The Post Office and the Charcoal Burner's hut
Next to the village school is the white house of the Royal post office.
Opposite you can see several old iron road signs - "mileposts" that stood on the post roads.
At the beginning of the 17th century, Norway became a major exporter of iron. As fuel for metallurgical furnaces, charcoal was used, and more and more of it was needed. Charcoal processing became an important source of income for farmers in southern and Eastern Norway in the pre-industrial era.
In the winter time in the woods there were stands of charcoal burners, consisting of simple buildings. The cabins were built without frills, with an open hearth on the dirt floor in the center of the room and benches for sleeping along the walls. With the onset of spring, when it was time for the farmers to return to work in the fields, the huts went into business - for firewood for coal.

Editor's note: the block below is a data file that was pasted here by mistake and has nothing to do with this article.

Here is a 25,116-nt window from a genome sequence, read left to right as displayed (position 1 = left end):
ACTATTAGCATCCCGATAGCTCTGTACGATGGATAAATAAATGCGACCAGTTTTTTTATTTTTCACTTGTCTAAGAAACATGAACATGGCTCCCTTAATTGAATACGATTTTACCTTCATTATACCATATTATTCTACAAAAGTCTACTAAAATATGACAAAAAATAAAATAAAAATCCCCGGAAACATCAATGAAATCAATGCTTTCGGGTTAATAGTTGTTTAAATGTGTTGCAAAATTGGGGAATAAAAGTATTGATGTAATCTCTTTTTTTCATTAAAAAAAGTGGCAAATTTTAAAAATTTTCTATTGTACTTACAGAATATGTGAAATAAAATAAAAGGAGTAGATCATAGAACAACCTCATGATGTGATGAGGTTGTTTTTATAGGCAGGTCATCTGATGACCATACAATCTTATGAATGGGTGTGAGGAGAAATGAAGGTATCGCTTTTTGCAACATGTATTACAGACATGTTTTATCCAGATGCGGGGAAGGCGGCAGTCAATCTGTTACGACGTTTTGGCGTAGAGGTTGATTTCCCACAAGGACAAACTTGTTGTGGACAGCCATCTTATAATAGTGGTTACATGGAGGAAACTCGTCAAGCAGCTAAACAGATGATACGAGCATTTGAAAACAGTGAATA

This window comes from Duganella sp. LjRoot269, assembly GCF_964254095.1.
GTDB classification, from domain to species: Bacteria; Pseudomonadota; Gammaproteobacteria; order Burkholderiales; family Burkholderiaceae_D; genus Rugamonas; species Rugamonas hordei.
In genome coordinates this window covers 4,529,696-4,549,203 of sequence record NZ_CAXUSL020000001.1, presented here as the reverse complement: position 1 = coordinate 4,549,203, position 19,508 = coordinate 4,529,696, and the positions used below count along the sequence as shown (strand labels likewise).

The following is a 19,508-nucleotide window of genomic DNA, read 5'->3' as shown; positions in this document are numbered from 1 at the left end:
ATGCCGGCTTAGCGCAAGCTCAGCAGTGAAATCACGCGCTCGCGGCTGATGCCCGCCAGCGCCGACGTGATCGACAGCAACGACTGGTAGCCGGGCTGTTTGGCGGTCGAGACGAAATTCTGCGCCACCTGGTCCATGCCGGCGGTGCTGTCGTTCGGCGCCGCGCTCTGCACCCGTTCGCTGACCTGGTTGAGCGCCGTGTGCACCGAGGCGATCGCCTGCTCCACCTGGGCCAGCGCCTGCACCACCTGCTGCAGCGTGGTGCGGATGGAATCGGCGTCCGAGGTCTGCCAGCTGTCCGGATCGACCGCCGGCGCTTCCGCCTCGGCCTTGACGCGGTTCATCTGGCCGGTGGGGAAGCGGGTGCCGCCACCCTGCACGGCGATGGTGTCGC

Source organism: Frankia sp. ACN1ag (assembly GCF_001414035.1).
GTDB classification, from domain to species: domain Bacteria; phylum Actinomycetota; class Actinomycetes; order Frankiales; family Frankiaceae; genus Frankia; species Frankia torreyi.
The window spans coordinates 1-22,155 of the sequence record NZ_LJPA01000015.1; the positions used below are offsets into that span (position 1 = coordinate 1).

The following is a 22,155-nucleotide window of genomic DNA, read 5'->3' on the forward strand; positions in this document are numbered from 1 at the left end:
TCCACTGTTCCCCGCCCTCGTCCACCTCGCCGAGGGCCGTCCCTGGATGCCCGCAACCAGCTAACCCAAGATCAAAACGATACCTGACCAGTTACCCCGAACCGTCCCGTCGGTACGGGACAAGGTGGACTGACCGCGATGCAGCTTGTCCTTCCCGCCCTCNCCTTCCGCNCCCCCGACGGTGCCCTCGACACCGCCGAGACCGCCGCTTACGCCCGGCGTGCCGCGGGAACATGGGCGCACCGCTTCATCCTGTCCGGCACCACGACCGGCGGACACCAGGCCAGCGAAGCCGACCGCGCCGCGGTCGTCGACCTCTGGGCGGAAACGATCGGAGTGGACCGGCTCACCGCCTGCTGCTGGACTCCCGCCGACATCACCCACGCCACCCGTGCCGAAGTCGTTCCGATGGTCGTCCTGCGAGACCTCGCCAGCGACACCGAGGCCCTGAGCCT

The Northern gate of the Park was built in 1907 and for a long time served as the main entrance to the world's first open-air architectural Museum.
The safety of wooden buildings is first of all - throughout the territory there are fire hydrants equipped with an alarm system.